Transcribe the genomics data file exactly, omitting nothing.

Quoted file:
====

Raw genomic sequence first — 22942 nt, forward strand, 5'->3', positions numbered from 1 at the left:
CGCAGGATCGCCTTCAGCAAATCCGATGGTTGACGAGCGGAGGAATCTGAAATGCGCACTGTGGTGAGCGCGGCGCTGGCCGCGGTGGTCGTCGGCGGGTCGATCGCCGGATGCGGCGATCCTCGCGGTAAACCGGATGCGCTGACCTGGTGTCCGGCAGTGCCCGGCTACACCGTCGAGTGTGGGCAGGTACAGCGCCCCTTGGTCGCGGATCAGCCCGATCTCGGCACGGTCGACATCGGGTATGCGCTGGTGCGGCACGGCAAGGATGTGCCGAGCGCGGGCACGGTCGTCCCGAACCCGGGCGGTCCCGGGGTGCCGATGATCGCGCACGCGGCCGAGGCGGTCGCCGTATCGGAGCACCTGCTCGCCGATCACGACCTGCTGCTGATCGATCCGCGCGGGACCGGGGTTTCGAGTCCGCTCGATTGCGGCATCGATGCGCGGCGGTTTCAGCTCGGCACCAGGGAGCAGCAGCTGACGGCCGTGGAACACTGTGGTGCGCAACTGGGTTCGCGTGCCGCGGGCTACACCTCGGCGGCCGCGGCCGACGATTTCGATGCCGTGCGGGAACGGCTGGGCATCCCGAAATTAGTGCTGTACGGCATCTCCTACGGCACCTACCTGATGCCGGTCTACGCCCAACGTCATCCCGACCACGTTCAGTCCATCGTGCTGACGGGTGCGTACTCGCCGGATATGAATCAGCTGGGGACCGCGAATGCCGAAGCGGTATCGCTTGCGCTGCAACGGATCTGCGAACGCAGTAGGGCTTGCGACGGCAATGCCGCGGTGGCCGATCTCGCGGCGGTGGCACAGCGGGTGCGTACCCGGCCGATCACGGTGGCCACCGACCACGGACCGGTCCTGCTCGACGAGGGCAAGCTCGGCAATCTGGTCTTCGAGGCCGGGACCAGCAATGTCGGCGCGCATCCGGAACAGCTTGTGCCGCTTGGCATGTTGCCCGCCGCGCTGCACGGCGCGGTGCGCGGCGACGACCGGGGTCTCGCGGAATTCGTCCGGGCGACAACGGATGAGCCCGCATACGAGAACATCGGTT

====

Raw genomic sequence first — 22942 nt, forward strand, 5'->3', positions numbered from 1 at the left:
CGCAGGATCGCCTTCAGCAAATCCGATGGTTGACGAGCGGAGGAATCTGAAATGCGCACTGTGGTGAGCGCGGCGCTGGCCGCGGTGGTCGTCGGCGGGTCGATCGCCGGATGCGGCGATCCTCGCGGTAAACCGGATGCGCTGACCTGGTGTCCGGCAGTGCCCGGCTACACCGTCGAGTGTGGGCAGGTACAGCGCCCCTTGGTCGCGGATCAGCCCGATCTCGGCACGGTCGACATCGGGTATGCGCTGGTGCGGCACGGCAAGGATGTGCCGAGCGCGGGCACGGTCGTCCCGAACCCGGGCGGTCCCGGGGTGCCGATGATCGCGCACGCGGCCGAGGCGGTCGCCGTATCGGAGCACCTGCTCGCCGATCACGACCTGCTGCTGATCGATCCGCGCGGGACCGGGGTTTCGAGTCCGCTCGATTGCGGCATCGATGCGCGGCGGTTTCAGCTCGGCACCAGGGAGCAGCAGCTGACGGCCGTGGAACACTGTGGTGCGCAACTGGGTTCGCGTGCCGCGGGCTACACCTCGGCGGCCGCGGCCGACGATTTCGATGCCGTGCGGGAACGGCTGGGCATCCCGAAATTAGTGCTGTACGGCATCTCCTACGGCACCTACCTGATGCCGGTCTACGCCCAACGTCATCCCGACCACGTTCAGTCCATCGTGCTGACGGGTGCGTACTCGCCGGATATGAATCAGCTGGGGACCGCGAATGCCGAAGCGGTATCGCTTGCGCTGCAACGGATCTGCGAACGCAGTAGGGCTTGCGACGGCAATGCCGCGGTGGCCGATCTCGCGGCGGTGGCACAGCGGGTGCGTACCCGGCCGATCACGGTGGCCACCGACCACGGACCGGTCCTGCTCGACGAGGGCAAGCTCGGCAATCTGGTCTTCGAGGCCGGGACCAGCAATGTCGGCGCGCATCCGGAACAGCTTGTGCCGCTTGGCATGTTGCCCGCCGCGCTGCACGGCGCGGTGCGCGGCGACGACCGGGGTCTCGCGGAATTCGTCCGGGCGACAACGGATGAGCCCGCATACGAGAACATCGGTT